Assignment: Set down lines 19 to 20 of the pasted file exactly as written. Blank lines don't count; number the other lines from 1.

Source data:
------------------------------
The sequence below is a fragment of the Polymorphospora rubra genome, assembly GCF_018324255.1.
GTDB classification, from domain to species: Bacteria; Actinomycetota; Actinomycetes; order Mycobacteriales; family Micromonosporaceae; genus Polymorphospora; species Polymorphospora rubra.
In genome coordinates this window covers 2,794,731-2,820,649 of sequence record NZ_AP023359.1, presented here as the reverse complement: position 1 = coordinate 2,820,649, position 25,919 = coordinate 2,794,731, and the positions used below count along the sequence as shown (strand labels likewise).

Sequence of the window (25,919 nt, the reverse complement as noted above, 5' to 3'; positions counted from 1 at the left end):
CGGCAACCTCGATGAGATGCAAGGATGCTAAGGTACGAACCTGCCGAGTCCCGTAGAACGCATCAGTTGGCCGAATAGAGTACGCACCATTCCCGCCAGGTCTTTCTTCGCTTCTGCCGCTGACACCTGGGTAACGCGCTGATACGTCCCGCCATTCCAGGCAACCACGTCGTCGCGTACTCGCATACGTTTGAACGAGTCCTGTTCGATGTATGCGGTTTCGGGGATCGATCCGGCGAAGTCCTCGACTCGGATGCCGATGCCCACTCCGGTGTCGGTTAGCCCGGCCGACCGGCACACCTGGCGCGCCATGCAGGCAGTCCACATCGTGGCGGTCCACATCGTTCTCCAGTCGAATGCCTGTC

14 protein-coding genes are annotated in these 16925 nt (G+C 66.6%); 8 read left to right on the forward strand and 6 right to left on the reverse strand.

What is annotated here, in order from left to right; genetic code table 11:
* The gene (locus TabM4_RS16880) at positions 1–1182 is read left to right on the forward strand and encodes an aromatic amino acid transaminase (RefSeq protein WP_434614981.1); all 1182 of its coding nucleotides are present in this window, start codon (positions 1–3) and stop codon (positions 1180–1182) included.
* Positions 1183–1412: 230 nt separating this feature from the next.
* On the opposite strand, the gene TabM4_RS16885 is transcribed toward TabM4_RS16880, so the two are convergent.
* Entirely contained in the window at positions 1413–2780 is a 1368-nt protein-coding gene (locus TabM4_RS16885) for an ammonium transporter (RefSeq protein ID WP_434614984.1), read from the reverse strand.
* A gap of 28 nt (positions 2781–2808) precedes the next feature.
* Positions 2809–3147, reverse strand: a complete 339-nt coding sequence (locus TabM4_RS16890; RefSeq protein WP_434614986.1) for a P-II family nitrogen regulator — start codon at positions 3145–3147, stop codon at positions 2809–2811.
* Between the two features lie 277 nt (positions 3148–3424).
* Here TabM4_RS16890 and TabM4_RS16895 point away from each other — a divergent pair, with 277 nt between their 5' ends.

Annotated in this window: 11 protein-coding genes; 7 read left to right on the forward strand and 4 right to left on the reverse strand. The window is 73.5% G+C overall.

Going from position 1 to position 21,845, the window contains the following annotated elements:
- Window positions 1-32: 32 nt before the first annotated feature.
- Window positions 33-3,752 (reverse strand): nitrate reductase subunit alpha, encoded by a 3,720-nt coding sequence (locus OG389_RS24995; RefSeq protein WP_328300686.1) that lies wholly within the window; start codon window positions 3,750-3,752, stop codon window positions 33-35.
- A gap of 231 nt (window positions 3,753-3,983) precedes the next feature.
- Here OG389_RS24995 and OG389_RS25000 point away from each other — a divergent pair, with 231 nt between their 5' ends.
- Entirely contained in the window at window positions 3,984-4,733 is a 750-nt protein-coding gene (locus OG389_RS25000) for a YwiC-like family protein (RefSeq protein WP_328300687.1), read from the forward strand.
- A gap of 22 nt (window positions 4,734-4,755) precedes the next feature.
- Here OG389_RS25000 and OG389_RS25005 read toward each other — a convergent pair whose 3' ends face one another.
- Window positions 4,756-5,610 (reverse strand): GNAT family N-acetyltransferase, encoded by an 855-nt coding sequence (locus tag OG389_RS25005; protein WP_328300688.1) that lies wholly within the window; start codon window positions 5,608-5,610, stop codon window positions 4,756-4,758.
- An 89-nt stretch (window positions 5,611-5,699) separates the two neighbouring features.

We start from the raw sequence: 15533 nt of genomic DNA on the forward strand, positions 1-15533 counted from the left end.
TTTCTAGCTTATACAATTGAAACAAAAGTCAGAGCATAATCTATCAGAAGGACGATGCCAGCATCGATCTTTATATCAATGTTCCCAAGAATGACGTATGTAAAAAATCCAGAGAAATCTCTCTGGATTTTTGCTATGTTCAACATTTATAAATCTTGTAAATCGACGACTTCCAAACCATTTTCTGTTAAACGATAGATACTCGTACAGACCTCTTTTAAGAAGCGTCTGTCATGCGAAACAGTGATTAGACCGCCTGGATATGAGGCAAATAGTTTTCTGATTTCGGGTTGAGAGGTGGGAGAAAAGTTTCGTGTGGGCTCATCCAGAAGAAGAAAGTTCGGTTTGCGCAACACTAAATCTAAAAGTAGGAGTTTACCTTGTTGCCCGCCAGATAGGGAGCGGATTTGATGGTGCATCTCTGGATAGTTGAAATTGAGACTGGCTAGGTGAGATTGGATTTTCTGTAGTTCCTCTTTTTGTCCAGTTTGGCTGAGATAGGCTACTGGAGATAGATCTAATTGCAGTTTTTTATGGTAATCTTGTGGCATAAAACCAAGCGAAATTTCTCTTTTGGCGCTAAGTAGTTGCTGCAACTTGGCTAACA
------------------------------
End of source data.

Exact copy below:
- Window positions 33-3,752 (reverse strand): nitrate reductase subunit alpha, encoded by a 3,720-nt coding sequence (locus OG389_RS24995; RefSeq protein WP_328300686.1) that lies wholly within the window; start codon window positions 3,750-3,752, stop codon window positions 33-35.
- A gap of 231 nt (window positions 3,753-3,983) precedes the next feature.